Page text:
Sunday, November 28, 2010

Beale Street/The Soul of Memphis: "Sounds Like The Blues"

  The R & B Review

Tim Marchio is back again writing about his recent visit to Memphis and arguably the best music street in American, Beale Street.

I recently had the opportunity to go to Memphis on a business trip.  I had heard of Beale Street but did not have a real expectation of what it was.  Within walking distance from my hotel was an area one block long and lined on both sides with blues clubs highlighted by BB King's club.  Make no mistake, these were not high end expensive eateries with occasional music on the weekends.  These were authentic, old, some a bit weary from age, bars where Delta and Chicago Blues were the order of the day.  I went out on a Monday and Tuesday night to walk around and was greeted with at least five live acts each night at various places along the strip.  I was able to wander in and out of the clubs to take in a bit of each.  The feel is old and authentic.  Mr. King's club was located in an original building set up for southern hospitality, food and music.

In one club there was an older man playing harmonica from his new (self produced) CD with his much younger backing band, playing real blues as he lived it.  Next door, actually part of the same club, was a younger band playing the blues they loved, but most likely hadn't yet lived.  A interesting juxtaposition, yet both were authentic, good and musical in their own style.  I was entranced by the variety and quality of the music, because, when all is said and done, isn't that what this is all about, the music?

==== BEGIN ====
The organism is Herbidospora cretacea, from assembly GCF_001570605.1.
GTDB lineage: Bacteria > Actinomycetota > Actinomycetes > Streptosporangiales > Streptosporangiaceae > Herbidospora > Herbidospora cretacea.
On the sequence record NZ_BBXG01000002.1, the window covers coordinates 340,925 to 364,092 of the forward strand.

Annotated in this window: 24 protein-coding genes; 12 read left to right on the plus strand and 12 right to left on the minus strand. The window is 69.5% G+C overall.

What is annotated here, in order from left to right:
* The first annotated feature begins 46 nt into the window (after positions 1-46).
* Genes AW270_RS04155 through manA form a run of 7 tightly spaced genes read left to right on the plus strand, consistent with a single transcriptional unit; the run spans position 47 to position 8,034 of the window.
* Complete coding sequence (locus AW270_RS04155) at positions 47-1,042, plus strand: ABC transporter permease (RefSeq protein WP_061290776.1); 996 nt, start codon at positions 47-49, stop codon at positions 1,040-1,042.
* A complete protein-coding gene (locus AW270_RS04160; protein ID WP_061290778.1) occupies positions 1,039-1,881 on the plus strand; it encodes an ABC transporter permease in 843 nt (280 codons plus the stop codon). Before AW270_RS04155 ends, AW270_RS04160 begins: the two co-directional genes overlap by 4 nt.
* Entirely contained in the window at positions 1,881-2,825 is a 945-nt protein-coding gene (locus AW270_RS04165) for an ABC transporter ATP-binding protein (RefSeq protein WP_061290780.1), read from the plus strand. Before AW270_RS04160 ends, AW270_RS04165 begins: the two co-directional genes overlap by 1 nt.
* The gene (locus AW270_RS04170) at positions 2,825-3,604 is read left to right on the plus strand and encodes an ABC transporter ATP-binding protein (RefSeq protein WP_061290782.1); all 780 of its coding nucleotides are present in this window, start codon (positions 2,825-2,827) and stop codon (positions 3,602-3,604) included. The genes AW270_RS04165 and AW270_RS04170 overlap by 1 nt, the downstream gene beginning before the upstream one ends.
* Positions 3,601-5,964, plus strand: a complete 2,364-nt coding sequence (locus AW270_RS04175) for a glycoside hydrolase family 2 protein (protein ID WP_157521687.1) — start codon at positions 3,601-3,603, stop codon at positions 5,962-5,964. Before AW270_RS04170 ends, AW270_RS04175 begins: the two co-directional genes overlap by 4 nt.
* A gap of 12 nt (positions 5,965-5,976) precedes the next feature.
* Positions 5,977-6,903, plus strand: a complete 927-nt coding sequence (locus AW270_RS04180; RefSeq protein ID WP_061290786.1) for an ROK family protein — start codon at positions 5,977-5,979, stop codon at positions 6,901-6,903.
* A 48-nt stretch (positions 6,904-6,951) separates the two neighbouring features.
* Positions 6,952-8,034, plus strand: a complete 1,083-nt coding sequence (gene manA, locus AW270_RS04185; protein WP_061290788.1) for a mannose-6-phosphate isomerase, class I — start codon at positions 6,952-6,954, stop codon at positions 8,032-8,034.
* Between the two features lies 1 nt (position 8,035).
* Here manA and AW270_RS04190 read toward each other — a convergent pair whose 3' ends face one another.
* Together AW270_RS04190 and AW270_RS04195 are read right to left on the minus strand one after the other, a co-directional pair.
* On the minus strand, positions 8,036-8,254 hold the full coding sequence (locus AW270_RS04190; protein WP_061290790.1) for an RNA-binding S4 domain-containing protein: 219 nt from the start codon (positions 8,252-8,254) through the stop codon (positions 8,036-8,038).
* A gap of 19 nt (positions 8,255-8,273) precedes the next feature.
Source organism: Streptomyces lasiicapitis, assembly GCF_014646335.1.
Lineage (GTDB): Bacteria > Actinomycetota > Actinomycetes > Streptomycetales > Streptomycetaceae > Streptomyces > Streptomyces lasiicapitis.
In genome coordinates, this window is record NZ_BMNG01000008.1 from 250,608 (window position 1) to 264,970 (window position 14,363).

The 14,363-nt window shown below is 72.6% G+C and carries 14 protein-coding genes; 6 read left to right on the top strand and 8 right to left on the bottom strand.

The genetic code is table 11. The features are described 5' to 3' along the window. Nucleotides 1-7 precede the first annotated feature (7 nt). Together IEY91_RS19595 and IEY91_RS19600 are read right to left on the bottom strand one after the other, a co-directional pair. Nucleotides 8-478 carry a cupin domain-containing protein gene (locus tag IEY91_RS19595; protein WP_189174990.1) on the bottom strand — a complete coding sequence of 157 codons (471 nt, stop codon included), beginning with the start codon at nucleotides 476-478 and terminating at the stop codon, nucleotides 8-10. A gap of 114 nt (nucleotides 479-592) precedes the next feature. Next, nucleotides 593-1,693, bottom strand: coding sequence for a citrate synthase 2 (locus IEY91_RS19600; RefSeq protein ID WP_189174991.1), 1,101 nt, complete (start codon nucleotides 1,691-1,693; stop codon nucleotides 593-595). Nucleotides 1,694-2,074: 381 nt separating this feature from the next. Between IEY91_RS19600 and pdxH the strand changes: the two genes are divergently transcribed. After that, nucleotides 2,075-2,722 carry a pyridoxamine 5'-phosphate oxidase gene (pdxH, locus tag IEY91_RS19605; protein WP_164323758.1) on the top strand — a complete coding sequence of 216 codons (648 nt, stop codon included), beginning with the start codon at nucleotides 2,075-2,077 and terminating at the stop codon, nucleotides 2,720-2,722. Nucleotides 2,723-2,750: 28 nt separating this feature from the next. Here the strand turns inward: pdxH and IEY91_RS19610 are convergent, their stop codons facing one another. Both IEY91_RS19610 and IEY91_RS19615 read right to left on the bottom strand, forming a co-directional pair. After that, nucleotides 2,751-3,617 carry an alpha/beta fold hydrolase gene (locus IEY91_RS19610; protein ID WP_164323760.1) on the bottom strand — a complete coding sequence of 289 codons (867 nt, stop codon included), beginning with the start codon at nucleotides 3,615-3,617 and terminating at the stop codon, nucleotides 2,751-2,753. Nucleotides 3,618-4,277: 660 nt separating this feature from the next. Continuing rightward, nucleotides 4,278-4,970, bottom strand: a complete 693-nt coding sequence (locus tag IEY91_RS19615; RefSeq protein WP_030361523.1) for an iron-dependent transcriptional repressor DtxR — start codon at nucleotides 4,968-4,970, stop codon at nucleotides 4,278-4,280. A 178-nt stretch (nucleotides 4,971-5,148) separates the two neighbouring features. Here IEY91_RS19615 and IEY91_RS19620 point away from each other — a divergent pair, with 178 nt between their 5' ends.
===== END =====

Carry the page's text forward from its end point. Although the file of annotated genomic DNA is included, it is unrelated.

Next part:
On Tuesday evening I was on my way to BB King's club to see a band talked up by a waiter when I was there for lunch.  As I walked past a bar I heard some music I liked, so I sauntered in.  With 3 other patrons in this club, I saw a band (members in their twenties it seemed) play songs from Otis Redding, Clapton, Hendrix, George Thorogood and even the song "Wipeout" (by request from a slightly inebriated guy at the bar).   I thought they were quite good and loved their ability to change style so readily.   Then I went to BB Kings' where there were many more people and the band was more professional and experienced (also playing a Hendrix tune, The Stones and other blues standards).